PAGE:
The media reported that Brian Cashman was unwilling to “include” Volpe. Those reports didn’t tell the whole story. Volpe was, by himself, more valuable than the entire package of prospects that the A’s received. But Beane wanted what Beane wanted – a centerpiece prospect and a few lesser prospects that he would no doubt prefer to single out and insist upon.

From the Yankees perspective, there just wasn’t a deal there to be made. Volpe is worth more than Matt Olson. Including him and a group of other prospects would have been a ridiculous overpay. No doubt, Beane and Cashman had conversations about a larger deal, perhaps Sean Manea’s name came up or possibly, other players like Matt Chapman were mentioned, but the cost at that point would have been Volpe and Peraza..etc. It just wasn’t something Cashman would or even could entertain doing.

Many thought the Yankees matched up with the A’s on a deal for Chapman but the reality is, they didn’t. Prior to the Braves emerging (kind of out of nowhere), a deal centered around Peraza seemed to Yankee fans like one that Beane might pull the trigger on, but clearly a deal like that wouldn’t have met Beane’s criteria. He wanted a nearly ready centerpiece. Peraza isn’t all that quiet yet. He could become that, but he needs to earn his stripes at Triple-A before he’s truly anointed or seen as a viable, everyday major leaguer.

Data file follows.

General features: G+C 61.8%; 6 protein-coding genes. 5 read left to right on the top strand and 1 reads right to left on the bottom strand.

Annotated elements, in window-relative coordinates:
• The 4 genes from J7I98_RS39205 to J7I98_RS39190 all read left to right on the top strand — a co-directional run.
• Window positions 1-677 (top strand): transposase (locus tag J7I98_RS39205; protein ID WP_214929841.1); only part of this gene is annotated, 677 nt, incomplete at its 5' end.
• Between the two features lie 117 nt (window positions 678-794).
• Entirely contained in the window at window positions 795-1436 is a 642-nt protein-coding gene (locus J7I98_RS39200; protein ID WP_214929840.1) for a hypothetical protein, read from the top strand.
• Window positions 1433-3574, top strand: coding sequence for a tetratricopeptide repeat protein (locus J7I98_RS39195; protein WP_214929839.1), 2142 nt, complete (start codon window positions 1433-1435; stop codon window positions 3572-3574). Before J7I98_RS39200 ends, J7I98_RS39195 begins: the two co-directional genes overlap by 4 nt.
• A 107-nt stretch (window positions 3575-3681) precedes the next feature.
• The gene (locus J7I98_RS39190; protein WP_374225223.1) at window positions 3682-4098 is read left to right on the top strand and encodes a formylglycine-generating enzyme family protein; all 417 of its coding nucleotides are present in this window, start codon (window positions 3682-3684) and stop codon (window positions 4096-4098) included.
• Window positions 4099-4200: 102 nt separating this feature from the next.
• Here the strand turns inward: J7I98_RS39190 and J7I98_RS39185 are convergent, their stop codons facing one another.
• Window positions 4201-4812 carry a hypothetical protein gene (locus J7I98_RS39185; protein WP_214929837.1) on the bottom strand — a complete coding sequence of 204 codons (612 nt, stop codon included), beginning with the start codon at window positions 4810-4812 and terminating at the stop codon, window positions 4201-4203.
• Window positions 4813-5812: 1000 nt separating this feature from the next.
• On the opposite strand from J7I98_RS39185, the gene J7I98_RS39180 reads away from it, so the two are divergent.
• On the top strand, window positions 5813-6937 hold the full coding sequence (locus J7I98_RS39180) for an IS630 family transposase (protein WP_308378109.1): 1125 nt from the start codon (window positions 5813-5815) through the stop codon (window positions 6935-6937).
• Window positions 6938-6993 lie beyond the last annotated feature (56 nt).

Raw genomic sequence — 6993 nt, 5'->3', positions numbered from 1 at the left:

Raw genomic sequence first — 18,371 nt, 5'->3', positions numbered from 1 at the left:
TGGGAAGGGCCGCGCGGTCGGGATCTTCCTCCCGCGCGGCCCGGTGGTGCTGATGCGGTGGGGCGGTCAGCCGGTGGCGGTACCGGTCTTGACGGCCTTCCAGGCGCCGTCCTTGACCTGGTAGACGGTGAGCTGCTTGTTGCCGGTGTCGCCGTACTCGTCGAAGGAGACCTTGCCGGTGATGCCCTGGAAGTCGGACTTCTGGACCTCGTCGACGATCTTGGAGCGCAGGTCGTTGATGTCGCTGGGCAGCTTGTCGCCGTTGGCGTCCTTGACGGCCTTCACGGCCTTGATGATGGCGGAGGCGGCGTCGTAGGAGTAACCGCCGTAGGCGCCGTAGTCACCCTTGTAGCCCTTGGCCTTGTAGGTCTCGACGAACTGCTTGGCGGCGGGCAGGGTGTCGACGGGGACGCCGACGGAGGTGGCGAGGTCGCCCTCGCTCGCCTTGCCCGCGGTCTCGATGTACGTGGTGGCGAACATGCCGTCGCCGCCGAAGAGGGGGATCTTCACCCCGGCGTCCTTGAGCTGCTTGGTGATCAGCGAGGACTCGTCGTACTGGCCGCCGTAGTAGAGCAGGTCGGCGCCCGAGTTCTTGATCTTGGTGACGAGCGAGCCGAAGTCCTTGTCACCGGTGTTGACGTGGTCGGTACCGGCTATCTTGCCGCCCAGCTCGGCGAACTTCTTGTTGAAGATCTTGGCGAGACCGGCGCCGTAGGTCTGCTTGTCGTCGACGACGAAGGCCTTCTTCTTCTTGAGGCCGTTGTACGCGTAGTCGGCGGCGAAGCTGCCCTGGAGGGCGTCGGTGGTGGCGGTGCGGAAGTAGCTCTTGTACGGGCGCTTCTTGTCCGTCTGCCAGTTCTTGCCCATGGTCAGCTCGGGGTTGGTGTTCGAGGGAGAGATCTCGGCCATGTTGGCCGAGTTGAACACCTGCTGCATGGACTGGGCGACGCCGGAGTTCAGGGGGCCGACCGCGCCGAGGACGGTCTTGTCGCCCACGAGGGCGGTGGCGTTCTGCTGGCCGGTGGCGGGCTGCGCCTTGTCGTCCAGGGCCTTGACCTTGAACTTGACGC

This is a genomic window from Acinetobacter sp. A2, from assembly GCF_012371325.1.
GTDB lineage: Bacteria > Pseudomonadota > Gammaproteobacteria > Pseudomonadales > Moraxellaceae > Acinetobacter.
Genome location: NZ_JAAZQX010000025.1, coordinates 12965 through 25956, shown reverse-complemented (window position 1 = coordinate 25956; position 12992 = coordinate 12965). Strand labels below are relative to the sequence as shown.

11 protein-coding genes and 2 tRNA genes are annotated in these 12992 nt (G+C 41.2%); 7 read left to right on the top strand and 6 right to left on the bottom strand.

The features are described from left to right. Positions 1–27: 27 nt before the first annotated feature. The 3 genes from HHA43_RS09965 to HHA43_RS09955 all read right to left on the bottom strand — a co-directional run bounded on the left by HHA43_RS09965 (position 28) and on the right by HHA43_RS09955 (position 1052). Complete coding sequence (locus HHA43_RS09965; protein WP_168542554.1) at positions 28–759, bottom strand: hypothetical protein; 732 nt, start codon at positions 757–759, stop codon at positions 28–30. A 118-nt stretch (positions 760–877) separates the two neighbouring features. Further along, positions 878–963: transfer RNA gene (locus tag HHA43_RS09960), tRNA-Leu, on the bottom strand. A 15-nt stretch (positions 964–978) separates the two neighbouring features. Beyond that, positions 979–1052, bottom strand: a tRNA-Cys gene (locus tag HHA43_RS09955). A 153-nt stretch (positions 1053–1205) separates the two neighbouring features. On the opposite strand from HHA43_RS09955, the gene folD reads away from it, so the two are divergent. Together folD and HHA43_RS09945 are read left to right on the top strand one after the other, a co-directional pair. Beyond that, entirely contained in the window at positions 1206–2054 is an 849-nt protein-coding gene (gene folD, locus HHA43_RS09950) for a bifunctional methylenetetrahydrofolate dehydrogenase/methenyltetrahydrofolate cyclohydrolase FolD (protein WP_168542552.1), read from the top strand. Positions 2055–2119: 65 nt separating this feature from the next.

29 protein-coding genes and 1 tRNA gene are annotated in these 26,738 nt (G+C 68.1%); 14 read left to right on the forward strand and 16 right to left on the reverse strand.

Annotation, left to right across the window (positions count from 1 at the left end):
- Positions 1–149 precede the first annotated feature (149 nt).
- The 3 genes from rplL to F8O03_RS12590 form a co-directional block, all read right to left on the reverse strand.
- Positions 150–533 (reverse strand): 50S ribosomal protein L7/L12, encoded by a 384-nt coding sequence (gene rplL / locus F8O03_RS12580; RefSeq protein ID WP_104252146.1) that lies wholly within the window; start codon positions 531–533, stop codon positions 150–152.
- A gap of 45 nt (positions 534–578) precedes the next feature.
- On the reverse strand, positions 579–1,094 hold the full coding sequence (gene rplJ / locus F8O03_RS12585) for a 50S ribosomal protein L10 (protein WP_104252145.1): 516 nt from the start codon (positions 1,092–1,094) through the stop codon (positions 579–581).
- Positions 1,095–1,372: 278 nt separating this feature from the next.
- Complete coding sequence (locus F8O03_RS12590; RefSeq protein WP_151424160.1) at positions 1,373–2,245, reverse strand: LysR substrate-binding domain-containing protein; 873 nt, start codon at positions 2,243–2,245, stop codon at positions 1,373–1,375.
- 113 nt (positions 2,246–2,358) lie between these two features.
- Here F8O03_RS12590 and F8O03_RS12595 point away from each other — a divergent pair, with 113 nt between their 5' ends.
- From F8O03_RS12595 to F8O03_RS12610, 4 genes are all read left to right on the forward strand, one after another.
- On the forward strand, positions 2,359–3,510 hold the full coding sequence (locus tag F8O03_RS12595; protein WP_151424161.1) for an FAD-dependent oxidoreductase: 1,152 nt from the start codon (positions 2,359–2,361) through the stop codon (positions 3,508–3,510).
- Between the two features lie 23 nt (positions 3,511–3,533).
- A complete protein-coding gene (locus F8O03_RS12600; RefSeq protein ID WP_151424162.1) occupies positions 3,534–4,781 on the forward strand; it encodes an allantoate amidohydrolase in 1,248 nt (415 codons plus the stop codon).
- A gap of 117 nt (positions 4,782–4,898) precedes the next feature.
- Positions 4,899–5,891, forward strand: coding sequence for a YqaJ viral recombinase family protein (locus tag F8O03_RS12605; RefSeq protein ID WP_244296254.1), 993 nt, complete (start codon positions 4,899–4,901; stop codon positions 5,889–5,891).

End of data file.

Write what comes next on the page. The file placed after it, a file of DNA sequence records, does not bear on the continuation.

Yankee fans also wanted Hal Steinbrenner to go for it and pull out all the stops to sign Freddie Freeman and while that idea sure sounds terrific, a notion like this isn’t really grounded in baseball reality and here’s why: Just this past Sunday, Brian Cashman added $15m to $20 million for Isiah Kiner-Falefa and $42m to $50 million for Josh Donaldson. In 2022 AAV, that’s $27 million-ish (including Rortvedt) added to an already sandbagged payroll that was quite close to the new $230 million threshold.

The Yankees were already at $225.2 million. Adding Freeman for $30 plus million would have put the Yankees not only over the threshold, but would land them into the second tier, which begins at $250 million.

If the Yankees did that, there would be no resources left available for deadline acquisitions and other signings throughout the year and even if Steinbrenner said, “To heck with it, let’s win, I’ll spend whatever it takes!” then the Yankees would most likely end into the third tier.

That’s not the way to position a roster in the very first year of a newly ratified CBA. Signing Freeman was nothing more than a pipe dream, which was completely outside the reality of the Yankees budget.

Honestly, if Yankees fans truly wanted the team to hurtle into the third tier of the Luxury Tax in the very first year that the new CBA takes root, then isn’t that thinking a bit irresponsible?

I mean, I get it, Yankee fans wanted a big free agent the moment Kyle Schwarber and the Red Sox pounded the Yankees out of the playoffs last season. But when Cashman acquired Donaldson in addition to Kiner-Falefa, that was it. That was the one big move. Anything Cashman does from here on out would really have to start with subtracting before adding. THis is why the Rizzo deal from last night is still not the Yankees’ stopping point.

More moves are coming…